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Is zero-rating a net neutrality violation? Chilean regulators think the practice – where phone carriers offer certain web services for free, but not others – does violate the principle, and have banned the practice in that country. The European Union’s former digital chief thinks it doesn’t, arguing it’s a competition issue if anything. And now Norway’s regulators have offered their opinion, siding with their counterparts in Chile.
Norway has a “co-regulatory” approach to net neutrality, which is to say that the Norwegian Post and Telecommunications Authority (NPT) has agreed to a set of guidelines with ISPs, content providers and consumer organizations. Adherence is voluntary but Norwegian ISPs have stuck to them since 2009, providing neutral internet access with the exception of using certain traffic management techniques.
In a Tuesday blog post, NPT senior advisor Frode Sørensen wrote that zero-rating definitely fell foul of the guidelines:
The Norwegian guidelines on net neutrality state quite clearly that “Internet users are entitled to an Internet connection that is free of discrimination with regard to type of application, service or content or based on sender or receiver address.” This means that in the Norwegian market zero-rating would constitute a violation of the guidelines. At first glance it may appear that all traffic is handled equally in this charging model, but the fact is that once you have used your quota, the traffic that is exempted will be allowed to continue, while all other traffic will be throttled or blocked. This is clearly a case of discrimination between different types of traffic.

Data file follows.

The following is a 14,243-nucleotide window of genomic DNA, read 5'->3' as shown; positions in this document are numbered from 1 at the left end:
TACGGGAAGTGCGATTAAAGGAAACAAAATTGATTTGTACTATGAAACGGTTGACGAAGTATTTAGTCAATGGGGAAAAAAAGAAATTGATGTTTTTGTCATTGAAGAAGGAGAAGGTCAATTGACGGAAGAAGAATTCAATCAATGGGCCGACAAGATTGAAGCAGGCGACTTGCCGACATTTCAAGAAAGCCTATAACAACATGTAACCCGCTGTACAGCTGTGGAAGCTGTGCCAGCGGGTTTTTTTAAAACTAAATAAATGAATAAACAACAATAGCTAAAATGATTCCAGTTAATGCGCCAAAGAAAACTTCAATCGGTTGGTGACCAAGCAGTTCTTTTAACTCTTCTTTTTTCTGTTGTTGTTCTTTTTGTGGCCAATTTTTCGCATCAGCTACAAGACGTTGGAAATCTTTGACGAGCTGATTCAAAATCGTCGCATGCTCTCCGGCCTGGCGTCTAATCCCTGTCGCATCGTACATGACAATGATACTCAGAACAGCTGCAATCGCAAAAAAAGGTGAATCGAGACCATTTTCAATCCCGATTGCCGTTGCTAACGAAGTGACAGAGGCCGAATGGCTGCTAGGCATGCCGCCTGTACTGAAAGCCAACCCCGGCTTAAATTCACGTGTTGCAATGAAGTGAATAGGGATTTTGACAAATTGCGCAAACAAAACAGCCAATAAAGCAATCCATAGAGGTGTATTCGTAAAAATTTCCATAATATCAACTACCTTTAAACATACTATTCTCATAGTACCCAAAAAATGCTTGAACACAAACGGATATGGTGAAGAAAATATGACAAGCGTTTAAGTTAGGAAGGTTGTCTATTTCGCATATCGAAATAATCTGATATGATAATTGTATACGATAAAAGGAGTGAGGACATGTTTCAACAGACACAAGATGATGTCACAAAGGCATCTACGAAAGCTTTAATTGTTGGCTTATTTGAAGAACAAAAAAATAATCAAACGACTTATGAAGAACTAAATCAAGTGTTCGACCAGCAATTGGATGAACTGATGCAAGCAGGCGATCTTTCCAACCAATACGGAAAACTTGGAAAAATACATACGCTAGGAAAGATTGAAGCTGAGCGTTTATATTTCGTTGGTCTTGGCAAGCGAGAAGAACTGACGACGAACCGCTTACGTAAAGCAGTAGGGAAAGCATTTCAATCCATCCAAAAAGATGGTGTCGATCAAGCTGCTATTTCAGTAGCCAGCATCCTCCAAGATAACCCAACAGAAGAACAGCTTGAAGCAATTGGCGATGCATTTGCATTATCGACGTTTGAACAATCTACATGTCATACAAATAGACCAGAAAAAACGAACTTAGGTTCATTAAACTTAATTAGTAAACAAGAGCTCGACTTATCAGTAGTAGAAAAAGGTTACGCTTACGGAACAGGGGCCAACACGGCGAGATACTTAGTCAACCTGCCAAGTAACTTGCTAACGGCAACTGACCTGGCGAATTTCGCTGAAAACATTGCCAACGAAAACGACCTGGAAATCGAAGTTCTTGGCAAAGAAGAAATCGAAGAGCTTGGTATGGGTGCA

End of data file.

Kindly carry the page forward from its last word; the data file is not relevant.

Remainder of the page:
The post makes for a good read, as it debunks some of the arguments used against net neutrality, pointing out that the principle is designed to “avoid discrimination or fragmentation of the internet” rather than to make sure all traffic is handled identically, “which would never be possible in practice.”
As Sørensen noted, data caps do not in themselves violate net neutrality, as long as specific types of traffic aren’t exempted – the definition of zero-rating. Of course, some forms of zero-rating seem harmless, such as the provision of free access to Twitter, Facebook and Wikipedia (an increasingly prevalent tactic in emerging markets), but the practice can be more blatantly anti-competitive, such as when carriers zero-rate their own heavy-data video services but not those of rivals.
There are of course arguments in favour of zero-rating that make the method seem quite fair. As consumers, we may find it advantageous that we do not have to pay (extra) for a particular type of traffic. Nevertheless, zero-rating lead to selected traffic from the Internet service provider itself or affiliated providers being favoured above other traffic. And this is exactly the kind of situation net neutrality aims to avoid – allowing the Internet service provider to decide how we use the Internet. Instead, the Internet should remain an open, neutral platform for all types of communication.
Very few countries have strict net neutrality rules at this stage, namely Chile, the Netherlands and Slovenia. The EU is on its way to finalizing fairly strict net neutrality legislation (albeit with no specific mention of zero-rating) but, with a new Commission having just been installed, this process may be derailed at the last minute in favor of a new package of telecoms legislation.
Norway isn’t part of the EU but, as a member of the European Economic Area, EU net neutrality legislation would apply there too. According to a recent Digital Fuel Monitor report, the country is one of the few in the OECD area where operators don’t currently zero-rate anything. The others include Finland, Estonia, Latvia, Lithuania, Malta, Chile and Japan.